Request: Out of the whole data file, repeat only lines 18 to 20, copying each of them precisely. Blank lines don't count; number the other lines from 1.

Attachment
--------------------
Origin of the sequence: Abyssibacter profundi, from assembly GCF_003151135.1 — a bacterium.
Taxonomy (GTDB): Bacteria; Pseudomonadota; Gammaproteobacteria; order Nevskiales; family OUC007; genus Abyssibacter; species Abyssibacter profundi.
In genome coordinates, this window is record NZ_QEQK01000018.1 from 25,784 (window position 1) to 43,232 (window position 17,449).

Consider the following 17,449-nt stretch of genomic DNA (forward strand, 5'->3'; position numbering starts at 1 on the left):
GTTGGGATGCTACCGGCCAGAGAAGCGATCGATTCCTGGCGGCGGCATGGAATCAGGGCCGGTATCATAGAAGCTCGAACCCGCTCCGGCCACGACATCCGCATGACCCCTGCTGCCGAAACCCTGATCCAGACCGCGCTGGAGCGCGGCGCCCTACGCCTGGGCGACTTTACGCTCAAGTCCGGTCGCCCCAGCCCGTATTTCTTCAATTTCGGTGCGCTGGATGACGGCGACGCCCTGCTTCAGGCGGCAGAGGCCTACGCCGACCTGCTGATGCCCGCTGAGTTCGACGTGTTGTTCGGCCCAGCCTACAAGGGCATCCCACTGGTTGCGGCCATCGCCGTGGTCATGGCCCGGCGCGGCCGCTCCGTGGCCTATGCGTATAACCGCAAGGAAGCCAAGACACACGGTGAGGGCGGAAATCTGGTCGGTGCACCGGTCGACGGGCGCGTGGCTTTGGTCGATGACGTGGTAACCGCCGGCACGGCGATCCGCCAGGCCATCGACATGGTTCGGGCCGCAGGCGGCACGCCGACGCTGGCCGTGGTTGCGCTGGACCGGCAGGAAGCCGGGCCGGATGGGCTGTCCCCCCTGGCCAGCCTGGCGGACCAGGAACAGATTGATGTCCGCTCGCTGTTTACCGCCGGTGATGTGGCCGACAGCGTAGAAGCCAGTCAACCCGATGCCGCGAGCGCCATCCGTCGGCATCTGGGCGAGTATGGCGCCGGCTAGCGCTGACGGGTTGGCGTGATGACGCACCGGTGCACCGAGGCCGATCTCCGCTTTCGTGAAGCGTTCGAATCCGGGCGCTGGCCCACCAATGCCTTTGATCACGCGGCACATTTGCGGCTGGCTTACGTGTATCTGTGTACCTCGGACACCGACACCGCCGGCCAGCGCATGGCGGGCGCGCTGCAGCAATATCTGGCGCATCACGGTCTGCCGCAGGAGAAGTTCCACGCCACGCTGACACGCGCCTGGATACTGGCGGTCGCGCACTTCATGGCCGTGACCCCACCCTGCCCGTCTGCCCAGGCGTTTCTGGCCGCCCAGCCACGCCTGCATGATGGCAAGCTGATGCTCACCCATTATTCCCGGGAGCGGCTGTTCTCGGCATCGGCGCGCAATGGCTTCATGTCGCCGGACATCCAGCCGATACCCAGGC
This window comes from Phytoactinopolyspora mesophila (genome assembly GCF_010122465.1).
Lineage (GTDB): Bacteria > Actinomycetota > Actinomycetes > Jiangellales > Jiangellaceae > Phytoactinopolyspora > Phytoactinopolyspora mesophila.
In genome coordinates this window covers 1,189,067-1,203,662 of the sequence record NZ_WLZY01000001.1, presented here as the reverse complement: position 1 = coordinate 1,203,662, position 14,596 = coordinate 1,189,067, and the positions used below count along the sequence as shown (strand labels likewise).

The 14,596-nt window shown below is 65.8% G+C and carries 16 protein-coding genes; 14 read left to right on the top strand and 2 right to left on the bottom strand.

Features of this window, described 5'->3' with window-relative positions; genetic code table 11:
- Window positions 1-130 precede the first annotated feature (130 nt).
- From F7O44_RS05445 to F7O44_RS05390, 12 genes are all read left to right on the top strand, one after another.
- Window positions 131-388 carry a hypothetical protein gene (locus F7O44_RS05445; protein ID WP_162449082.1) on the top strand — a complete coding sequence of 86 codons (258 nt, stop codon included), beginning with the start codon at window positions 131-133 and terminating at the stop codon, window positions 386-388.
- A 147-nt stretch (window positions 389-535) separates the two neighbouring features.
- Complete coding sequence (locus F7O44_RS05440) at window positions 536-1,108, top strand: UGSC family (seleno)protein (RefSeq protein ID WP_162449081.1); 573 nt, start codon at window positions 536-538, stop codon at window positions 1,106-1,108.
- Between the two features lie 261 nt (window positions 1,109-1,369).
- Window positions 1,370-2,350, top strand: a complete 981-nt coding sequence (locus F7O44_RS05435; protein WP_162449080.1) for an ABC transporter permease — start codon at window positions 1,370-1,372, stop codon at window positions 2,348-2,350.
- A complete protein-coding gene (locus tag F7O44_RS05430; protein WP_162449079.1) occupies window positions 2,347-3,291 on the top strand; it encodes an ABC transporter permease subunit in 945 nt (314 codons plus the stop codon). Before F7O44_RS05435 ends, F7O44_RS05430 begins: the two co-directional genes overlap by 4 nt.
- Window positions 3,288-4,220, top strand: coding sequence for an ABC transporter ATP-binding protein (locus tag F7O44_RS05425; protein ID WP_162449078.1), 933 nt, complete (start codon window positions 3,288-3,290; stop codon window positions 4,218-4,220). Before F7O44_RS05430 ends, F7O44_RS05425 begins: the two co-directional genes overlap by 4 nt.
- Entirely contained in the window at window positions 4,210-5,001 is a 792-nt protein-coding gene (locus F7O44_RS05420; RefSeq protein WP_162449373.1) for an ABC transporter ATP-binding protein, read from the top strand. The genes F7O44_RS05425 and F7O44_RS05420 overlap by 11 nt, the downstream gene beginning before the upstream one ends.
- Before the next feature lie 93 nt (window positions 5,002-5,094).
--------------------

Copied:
- A complete protein-coding gene (locus tag F7O44_RS05430; protein WP_162449079.1) occupies window positions 2,347-3,291 on the top strand; it encodes an ABC transporter permease subunit in 945 nt (314 codons plus the stop codon). Before F7O44_RS05435 ends, F7O44_RS05430 begins: the two co-directional genes overlap by 4 nt.
- Window positions 3,288-4,220, top strand: coding sequence for an ABC transporter ATP-binding protein (locus tag F7O44_RS05425; protein ID WP_162449078.1), 933 nt, complete (start codon window positions 3,288-3,290; stop codon window positions 4,218-4,220). Before F7O44_RS05430 ends, F7O44_RS05425 begins: the two co-directional genes overlap by 4 nt.
- Entirely contained in the window at window positions 4,210-5,001 is a 792-nt protein-coding gene (locus F7O44_RS05420; RefSeq protein WP_162449373.1) for an ABC transporter ATP-binding protein, read from the top strand. The genes F7O44_RS05425 and F7O44_RS05420 overlap by 11 nt, the downstream gene beginning before the upstream one ends.